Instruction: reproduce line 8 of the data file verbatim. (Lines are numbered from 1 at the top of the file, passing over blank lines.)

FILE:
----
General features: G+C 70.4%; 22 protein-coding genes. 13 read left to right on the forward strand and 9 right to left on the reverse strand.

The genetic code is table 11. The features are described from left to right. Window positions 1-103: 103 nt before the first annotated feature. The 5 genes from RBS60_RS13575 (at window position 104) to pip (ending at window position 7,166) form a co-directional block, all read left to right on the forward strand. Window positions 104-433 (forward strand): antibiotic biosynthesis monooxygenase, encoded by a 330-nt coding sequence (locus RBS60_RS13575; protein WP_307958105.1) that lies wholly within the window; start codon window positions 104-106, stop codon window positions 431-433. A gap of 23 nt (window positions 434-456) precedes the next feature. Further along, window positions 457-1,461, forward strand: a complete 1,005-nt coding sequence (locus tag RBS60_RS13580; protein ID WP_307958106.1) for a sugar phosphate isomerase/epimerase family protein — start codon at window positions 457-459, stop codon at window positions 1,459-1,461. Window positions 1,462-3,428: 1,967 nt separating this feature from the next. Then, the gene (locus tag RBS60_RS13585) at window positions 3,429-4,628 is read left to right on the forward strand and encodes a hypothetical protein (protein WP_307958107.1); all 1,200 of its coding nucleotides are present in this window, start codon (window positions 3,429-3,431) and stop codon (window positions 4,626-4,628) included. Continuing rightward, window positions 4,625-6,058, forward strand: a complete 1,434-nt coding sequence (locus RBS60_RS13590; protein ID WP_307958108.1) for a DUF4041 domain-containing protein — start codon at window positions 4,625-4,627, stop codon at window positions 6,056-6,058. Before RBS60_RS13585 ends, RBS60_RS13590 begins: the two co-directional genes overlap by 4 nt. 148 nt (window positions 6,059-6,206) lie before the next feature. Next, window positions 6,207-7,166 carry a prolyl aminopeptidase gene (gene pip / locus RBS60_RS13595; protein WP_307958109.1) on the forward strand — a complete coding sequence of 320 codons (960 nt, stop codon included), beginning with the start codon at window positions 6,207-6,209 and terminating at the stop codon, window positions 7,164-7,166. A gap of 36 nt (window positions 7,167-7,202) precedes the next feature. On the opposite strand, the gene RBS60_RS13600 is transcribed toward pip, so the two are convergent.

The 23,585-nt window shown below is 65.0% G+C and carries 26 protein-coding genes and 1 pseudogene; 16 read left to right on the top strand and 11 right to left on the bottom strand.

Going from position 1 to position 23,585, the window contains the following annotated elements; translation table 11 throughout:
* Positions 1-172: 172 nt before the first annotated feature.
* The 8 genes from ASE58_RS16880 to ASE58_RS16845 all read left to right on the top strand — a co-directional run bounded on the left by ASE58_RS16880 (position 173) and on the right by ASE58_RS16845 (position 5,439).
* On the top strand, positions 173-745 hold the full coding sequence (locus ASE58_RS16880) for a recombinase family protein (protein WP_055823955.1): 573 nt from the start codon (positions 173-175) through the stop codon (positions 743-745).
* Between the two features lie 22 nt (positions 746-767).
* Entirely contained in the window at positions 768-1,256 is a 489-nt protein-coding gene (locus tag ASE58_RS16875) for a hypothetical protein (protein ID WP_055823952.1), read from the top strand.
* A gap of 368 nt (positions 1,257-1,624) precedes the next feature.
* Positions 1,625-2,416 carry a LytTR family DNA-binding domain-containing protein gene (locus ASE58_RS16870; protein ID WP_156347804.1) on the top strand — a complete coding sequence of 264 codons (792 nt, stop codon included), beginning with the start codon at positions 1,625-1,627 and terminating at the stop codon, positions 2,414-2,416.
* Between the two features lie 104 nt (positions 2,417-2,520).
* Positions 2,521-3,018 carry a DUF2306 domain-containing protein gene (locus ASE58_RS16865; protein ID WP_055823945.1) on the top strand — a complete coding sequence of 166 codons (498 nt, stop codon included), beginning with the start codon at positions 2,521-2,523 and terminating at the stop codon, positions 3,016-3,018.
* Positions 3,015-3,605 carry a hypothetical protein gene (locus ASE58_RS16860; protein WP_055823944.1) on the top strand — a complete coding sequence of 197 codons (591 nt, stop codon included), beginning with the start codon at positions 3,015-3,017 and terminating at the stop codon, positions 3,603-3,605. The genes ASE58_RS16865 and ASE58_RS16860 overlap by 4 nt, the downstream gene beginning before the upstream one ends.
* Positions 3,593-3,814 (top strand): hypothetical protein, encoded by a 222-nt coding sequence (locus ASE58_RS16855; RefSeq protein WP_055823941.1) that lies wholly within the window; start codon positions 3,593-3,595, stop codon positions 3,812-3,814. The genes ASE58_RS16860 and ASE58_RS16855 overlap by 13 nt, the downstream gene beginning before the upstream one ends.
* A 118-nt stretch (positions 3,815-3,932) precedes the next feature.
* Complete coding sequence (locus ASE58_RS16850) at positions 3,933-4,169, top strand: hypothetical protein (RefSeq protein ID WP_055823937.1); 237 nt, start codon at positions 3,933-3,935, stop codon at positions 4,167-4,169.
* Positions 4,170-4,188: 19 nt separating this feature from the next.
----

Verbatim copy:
* Between the two features lie 22 nt (positions 746-767).